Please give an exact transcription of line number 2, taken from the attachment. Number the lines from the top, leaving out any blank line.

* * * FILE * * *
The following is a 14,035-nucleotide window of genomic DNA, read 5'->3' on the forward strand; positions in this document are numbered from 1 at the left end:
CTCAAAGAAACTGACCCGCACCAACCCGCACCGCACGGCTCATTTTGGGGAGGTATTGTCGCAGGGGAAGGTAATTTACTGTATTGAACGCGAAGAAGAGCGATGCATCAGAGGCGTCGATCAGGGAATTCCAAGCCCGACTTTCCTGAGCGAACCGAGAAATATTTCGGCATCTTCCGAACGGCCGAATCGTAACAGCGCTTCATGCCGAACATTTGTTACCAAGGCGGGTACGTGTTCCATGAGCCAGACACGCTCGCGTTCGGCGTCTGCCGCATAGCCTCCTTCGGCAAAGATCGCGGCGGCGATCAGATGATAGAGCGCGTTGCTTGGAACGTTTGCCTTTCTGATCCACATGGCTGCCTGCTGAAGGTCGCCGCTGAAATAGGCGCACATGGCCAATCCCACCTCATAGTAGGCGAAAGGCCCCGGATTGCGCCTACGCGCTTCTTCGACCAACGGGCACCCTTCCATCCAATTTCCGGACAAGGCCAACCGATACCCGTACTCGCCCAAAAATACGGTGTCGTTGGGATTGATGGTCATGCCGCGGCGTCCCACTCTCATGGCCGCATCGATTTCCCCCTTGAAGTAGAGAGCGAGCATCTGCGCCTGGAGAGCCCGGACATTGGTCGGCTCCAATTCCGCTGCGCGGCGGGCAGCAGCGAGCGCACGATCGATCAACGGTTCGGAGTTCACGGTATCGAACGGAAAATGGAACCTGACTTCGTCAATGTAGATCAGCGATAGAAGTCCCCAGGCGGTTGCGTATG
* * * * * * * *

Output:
CTCAAAGAAACTGACCCGCACCAACCCGCACCGCACGGCTCATTTTGGGGAGGTATTGTCGCAGGGGAAGGTAATTTACTGTATTGAACGCGAAGAAGAGCGATGCATCAGAGGCGTCGATCAGGGAATTCCAAGCCCGACTTTCCTGAGCGAACCGAGAAATATTTCGGCATCTTCCGAACGGCCGAATCGTAACAGCGCTTCATGCCGAACATTTGTTACCAAGGCGGGTACGTGTTCCATGAGCCAGACACGCTCGCGTTCGGCGTCTGCCGCATAGCCTCCTTCGGCAAAGATCGCGGCGGCGATCAGATGATAGAGCGCGTTGCTTGGAACGTTTGCCTTTCTGATCCACATGGCTGCCTGCTGAAGGTCGCCGCTGAAATAGGCGCACATGGCCAATCCCACCTCATAGTAGGCGAAAGGCCCCGGATTGCGCCTACGCGCTTCTTCGACCAACGGGCACCCTTCCATCCAATTTCCGGACAAGGCCAACCGATACCCGTACTCGCCCAAAAATACGGTGTCGTTGGGATTGATGGTCATGCCGCGGCGTCCCACTCTCATGGCCGCATCGATTTCCCCCTTGAAGTAGAGAGCGAGCATCTGCGCCTGGAGAGCCCGGACATTGGTCGGCTCCAATTCCGCTGCGCGGCGGGCAGCAGCGAGCGCACGATCGATCAACGGTTCGGAGTTCACGGTATCGAACGGAAAATGGAACCTGACTTCGTCAATGTAGATCAGCGATAGAAGTCCCCAGGCGGTTGCGTATG